On the day of the event, we arrived around 11:00 AM and the place was already filled with a San Diego Fire Department fire truck and a cadre of classic cars and trucks parked on the lawn. There was even a fixed up bike with a custom box behind it that housed a boom box. Although I am not sure if the kid with the bike was part of the display or was from the neighborhood and wanted to show off his wheels on his own accord, for today there was an unusually larger crowd at the park.
We walked along the isle of booths and we first spoke to a SDGE representative, who was offering savings plans and pamphlets on energy savings tips. There were a few vendors selling purses or toys, but for the most part, the booths were set up by local organizations, like the YMCA that recently opened down the street.
We walked to the UEI booth so my wife could ask about their course offerings for her family and I noticed the booth next to us. It was for Council Member, David Alvarez who was approaching a family strolling by. I told my wife we should stop by to meet him.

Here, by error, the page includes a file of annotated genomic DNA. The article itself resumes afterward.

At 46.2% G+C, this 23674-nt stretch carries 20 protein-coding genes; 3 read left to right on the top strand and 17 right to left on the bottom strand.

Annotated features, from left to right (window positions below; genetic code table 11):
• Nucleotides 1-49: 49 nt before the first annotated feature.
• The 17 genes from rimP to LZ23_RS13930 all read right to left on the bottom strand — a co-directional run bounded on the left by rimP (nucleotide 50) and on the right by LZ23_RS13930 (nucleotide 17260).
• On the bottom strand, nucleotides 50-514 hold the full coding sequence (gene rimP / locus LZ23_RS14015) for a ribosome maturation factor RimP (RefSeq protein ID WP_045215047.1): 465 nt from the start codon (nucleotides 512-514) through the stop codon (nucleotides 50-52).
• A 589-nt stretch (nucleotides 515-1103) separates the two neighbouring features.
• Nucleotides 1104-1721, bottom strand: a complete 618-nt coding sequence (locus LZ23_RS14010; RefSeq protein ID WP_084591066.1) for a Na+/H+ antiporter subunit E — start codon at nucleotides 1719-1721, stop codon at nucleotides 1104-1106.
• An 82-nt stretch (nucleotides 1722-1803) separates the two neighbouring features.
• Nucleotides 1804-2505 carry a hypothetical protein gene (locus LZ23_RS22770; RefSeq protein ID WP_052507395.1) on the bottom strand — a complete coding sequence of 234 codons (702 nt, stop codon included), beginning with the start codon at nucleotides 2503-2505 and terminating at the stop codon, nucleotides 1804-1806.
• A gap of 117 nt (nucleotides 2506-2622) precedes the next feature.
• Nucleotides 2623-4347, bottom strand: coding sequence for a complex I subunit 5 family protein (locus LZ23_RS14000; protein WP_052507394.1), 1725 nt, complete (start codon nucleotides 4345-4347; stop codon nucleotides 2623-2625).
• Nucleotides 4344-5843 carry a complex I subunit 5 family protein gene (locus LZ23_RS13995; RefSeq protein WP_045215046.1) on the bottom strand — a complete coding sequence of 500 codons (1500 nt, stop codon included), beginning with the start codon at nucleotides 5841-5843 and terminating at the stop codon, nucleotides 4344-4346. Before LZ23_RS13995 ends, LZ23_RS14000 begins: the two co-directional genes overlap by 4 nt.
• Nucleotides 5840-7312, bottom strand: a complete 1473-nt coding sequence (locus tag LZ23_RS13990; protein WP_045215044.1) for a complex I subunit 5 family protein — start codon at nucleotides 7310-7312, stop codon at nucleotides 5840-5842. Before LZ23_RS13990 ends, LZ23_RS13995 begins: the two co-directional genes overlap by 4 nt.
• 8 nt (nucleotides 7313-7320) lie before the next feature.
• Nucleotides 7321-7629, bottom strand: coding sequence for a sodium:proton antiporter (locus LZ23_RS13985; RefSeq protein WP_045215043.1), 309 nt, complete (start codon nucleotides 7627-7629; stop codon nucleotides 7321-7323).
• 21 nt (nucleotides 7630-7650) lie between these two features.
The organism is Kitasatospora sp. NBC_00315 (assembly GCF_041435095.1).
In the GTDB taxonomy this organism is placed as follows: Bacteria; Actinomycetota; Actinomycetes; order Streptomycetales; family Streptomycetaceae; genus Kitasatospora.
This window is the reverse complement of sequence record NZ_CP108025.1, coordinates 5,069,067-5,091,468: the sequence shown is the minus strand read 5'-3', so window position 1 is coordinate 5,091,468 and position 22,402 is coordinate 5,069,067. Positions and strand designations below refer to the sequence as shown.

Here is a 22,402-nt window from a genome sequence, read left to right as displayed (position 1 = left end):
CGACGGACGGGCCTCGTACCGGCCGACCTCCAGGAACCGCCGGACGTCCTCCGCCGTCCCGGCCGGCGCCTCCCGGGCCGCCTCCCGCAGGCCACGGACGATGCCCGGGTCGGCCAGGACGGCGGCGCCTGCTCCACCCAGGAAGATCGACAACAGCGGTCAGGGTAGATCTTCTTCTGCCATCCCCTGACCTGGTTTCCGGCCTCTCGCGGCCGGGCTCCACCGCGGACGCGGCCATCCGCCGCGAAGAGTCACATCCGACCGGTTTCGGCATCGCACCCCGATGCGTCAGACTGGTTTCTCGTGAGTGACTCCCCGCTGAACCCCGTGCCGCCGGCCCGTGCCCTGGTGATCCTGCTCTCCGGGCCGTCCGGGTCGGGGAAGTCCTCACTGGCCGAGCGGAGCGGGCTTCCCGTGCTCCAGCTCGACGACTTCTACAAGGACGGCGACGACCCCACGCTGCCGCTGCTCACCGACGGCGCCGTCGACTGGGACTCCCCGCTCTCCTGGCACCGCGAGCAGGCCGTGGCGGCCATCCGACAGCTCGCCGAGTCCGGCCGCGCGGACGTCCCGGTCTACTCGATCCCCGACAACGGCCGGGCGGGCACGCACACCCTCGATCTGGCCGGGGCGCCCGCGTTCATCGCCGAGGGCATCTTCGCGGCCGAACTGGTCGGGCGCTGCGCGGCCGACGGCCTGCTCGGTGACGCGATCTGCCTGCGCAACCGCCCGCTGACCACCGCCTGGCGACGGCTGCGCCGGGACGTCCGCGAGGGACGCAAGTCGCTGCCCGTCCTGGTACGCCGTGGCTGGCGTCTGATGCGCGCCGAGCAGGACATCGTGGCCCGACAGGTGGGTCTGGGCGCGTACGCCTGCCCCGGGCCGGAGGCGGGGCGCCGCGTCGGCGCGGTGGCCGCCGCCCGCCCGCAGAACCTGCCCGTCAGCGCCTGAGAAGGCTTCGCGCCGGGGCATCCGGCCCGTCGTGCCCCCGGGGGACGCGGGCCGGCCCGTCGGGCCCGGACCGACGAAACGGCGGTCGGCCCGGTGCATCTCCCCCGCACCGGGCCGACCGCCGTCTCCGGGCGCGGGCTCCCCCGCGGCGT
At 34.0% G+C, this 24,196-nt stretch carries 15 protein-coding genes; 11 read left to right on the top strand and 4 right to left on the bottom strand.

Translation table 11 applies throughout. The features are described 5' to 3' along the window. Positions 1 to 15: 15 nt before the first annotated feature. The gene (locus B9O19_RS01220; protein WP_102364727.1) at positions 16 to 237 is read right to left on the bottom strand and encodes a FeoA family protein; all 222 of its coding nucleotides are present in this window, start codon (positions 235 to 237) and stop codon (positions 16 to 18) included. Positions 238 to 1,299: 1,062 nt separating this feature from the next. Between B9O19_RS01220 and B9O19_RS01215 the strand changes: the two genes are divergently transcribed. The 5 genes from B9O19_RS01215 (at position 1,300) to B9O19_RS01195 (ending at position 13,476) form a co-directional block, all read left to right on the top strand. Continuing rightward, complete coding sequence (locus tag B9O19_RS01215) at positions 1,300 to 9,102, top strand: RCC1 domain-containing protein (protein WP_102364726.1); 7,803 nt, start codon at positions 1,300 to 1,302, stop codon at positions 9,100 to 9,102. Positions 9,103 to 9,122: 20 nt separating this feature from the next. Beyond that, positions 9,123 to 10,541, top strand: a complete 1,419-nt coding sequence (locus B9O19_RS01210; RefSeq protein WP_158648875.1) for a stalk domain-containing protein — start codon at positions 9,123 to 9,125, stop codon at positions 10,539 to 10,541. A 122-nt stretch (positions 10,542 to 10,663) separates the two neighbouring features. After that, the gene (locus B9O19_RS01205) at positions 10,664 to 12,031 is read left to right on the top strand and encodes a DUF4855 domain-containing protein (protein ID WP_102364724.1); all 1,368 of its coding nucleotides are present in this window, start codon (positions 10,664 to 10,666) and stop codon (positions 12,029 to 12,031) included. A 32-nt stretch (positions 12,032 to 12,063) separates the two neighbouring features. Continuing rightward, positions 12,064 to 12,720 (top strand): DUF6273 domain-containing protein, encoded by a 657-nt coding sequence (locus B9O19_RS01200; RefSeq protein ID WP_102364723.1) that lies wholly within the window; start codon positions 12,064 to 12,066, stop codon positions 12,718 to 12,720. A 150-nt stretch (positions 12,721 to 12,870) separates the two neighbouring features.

He greeted us and asked about our daughter’s age and then we swapped a few baby stories. I wanted to ask him about the rules governing the keeping of live chickens on a residential premise because our neighbors have some loud mouth fowls that wake us up every morning, but I was embarrassed to dump that on him after just meeting him.
As we left and headed towards the food area pass the stage where a group of teenagers who said they would be playing Beatles music were setting up, when a lady chased us down and said, “Hey I overheard you next to the Council Member’s booth and I wanted to give you this.” It was a baby onesie from the local Otay Mesa-Nestor Library. “I’m sorry, we didn’t see your booth,” I said accepting the gift, “we would have stopped by because my wife was looking for a group reading program for our baby.” She walked us back to the City Library booth and told us of the yoga classes and other activities at the local library. Unfortunately, she also mentioned that a lot of programs have been cut but they were looking for volunteers for the group reading program.